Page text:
UCSF scientists want government to regulate sugary foods

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Sugar added to processed foods should be regulated the same way as alcohol and tobacco says a team of UCSF scientists. On Wednesday, the scientific journal Nature published a controversial commentary by a group of researchers who believe the proper role of government is to heavily tax and limit the availability of sugary foods and drinks to stem the tide of a public health crisis.

The scientists, led by pediatric endocrinologist Dr. Robert Lustig, say that increased global consumption of sugar has led to an epidemic of chronic illnesses. While health experts have mainly focused their attention on the role obesity plays in rising rates of chronic diseases such as heart disease and diabetes, Lustig and his team assert that sugar plays a bigger causative role in metabolic-related ailments than does weight.

Public health experts and the commentary’s co-authors Laura Schmidt and Claire Brindis agree. They note in their paper that studies show 20 percent of obese people have normal metabolic function and their weight does not contribute to any illnesses, while 40 percent of people considered to be of normal weight have metabolic problems that can lead to chronic disease. Convincing evidence, they argue, that sugar is to blame.

Sugar consumption has tripled over the past 50 years worldwide. This has contributed to the obesity epidemic to the extent that there are 30 percent more obese people on the planet than there are malnourished people, they say.

Lustig, who has written and spoken extensively on the potential toxicity of sugar, said in an interview that:

“the only method for dealing with this [crisis] is a public health intervention,”adding, “Everyone talks about personal responsibility, and that won’t work here, as it won’t for any addictive substance. These are things that have to be done at a governmental level, and government has to get off its ass.”

A CBS Health Pop article summarizes Lustig’s arguments for placing sweeteners in the same legal category as booze and cigarettes:

“Sugar meets the same criteria for regulation as alcohol, the authors wrote, because it’s unavoidable, there’s potential for abuse, it’s toxic, and it negatively impacts society. They write that sugar is added to so many processed foods that it’s everywhere, and people eat up to 500 calories per day in added sugar alone. Sugar acts on the same areas of the brain as alcohol and tobacco to encourage subsequent intake, they wrote, and it’s toxic because research shows that sugar increases disease risk from factors other than added calories, such as when it disrupts metabolism.”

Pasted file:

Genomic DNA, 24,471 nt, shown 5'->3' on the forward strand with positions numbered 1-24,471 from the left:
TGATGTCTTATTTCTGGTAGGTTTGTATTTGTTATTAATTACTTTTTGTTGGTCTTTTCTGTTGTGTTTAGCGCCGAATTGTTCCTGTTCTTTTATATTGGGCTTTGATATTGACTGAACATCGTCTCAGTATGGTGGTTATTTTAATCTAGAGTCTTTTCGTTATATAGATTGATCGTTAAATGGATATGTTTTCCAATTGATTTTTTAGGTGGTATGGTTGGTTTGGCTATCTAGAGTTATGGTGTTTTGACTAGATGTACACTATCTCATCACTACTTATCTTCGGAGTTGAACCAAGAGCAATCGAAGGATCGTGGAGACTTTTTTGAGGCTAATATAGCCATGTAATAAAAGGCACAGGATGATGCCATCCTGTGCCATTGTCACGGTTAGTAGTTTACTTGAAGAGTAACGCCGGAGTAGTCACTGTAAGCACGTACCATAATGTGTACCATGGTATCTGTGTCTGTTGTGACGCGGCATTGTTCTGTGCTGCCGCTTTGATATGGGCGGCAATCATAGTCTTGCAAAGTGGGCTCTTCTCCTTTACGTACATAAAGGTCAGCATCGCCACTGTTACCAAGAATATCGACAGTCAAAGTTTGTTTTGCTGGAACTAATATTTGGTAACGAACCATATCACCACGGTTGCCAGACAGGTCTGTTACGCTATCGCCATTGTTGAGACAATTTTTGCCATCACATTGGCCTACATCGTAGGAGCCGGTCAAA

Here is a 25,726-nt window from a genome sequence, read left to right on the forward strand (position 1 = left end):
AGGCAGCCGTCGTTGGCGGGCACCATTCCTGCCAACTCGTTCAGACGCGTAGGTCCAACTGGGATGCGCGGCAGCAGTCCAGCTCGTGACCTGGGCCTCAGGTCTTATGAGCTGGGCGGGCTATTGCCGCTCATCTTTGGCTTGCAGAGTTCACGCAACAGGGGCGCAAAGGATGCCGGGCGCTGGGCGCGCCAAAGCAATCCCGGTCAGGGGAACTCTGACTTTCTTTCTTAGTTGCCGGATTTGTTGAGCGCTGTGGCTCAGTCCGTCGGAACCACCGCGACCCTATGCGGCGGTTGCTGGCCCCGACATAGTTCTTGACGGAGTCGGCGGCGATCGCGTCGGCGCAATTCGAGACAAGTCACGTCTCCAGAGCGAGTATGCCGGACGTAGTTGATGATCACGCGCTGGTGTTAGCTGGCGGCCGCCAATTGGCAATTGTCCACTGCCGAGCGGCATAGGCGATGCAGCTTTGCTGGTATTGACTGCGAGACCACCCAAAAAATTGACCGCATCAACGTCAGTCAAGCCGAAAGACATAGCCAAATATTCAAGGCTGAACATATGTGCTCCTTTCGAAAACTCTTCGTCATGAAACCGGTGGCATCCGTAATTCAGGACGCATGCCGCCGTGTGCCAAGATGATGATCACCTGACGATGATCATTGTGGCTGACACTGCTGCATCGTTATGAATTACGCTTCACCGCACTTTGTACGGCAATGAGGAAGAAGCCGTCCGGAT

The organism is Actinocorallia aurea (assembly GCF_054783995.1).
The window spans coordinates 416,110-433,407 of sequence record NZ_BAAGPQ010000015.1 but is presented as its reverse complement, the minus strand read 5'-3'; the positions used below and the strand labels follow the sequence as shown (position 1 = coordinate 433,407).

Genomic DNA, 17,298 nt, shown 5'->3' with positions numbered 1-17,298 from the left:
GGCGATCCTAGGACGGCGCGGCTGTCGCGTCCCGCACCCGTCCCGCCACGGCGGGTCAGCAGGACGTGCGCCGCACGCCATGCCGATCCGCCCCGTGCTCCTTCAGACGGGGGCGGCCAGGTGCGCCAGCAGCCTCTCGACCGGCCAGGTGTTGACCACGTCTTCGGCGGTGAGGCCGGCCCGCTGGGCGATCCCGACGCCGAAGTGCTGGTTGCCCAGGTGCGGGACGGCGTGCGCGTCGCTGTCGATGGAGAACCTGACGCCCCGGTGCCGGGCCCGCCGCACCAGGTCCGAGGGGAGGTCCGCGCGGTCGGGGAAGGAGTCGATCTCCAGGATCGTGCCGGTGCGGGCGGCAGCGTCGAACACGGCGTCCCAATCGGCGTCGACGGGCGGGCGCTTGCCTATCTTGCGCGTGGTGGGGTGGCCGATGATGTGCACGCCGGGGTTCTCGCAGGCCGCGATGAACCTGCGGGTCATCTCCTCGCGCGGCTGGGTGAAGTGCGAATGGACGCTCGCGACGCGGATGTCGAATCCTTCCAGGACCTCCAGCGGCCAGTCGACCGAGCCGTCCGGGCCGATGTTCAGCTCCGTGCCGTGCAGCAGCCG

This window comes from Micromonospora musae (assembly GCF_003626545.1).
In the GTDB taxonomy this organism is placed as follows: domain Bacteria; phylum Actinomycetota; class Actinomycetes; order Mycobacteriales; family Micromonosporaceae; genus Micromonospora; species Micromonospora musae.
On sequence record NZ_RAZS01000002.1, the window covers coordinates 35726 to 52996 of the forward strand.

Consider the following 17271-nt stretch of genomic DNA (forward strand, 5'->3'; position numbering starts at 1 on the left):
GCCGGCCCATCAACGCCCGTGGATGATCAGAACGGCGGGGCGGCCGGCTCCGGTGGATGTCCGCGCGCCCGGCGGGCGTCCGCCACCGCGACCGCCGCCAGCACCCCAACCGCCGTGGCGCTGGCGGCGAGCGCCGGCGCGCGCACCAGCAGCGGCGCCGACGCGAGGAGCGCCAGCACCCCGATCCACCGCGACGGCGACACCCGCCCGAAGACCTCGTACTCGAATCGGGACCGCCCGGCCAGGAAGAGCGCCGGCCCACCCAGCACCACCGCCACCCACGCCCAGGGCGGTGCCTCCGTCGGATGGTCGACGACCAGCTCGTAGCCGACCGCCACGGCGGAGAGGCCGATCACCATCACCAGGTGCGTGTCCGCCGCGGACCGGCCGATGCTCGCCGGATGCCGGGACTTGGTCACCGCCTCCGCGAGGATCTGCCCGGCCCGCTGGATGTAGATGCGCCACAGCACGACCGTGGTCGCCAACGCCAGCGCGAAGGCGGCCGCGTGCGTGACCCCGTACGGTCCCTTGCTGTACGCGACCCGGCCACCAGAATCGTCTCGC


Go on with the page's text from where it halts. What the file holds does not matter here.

Marion Nestle, the Paulette Goddard professor of nutrition, food studies, and public health at New York University reviewed the Nature article for WebMD and concluded that Lustig has the science to back up his calls for sugar regulation. “The commentary should be a wake-up call to policymakers,” she says.

Nestle tempers her statement with a reminder that sugars in and of themselves aren’t killers when ingested in wholefood form.

“That Americans would be healthier consuming less sugars is obvious and easily demonstrated,” Nestle told WebMD. “Sugars themselves are not harmful if eaten with other nutrients, as in fruits, and in diets that balance calories. But it’s hard to balance calories when eating a lot of sugars.”

Nestle said that some people eat enough added sugar to equal half their suggested daily calorie limit for maintaining weight. According to Lustig’s report, Americans eat and drink roughly 22 teaspoons of sugar a day – about three times the recommended daily value for the average adult. In order to keep sugars from sneaking into the American diet through snack foods, breads and drinks, a massive shift in how foods and beverages are made in the United States is necessary, the authors say.

So what is to be done? On a personal level, Nestle suggests trying to cut back on or cut out sugary drinks as a healthy first step. But if this is a problem beyond the ethical capacities of mere citizens and corporations, the only solution, says Lustig, is to bring on the government regulations using the alcohol and tobacco industries as a model. The plan is to steer people toward healthier eating habits through targeted public policy, while at the same time using regulatory force to make this sweet drug less pervasive.

Lustig offers some policy recommendations:

  • Tax sugary foods…a lot. Lustig acknowledges that states like California are considering soda taxes, but in order to be effective, he says the tax must be weighty. He suggests a $1 tax on a $1 can of soda.
  • By tightening licensing requirements on vending machines, localities could limit the availability of sugary foods.
  • Impose age restrictions for the purchase of sugary drinks and foods.
  • The FDA could remove fructose from its GRAS (Generally Recognized as Safe) list. As it stands now, food manufacturers can add sugar to any product without premarket regulatory review.

Another, more consumer-choice oriented idea, is one backed by Nestle. She says food makers should be required to list the amount of added sugars on Nutrition Fact labels. Currently, labels only list total sugars and do no distinguish between added and naturally occurring varieties.  Schmidt noted that these policies could change eating habits only if healthier choices are made widely available at the same time.

The American Beverage Association said in a prepared statement that comparing sugar to alcohol and tobacco is “simply without scientific merit.” It added: “There is no evidence that focusing solely on reducing sugar intake would have any meaningful public health impact.” Other food and beverage industry interests have released statements saying that sugar cannot be blamed for high chronic disease rates anywhere in the world.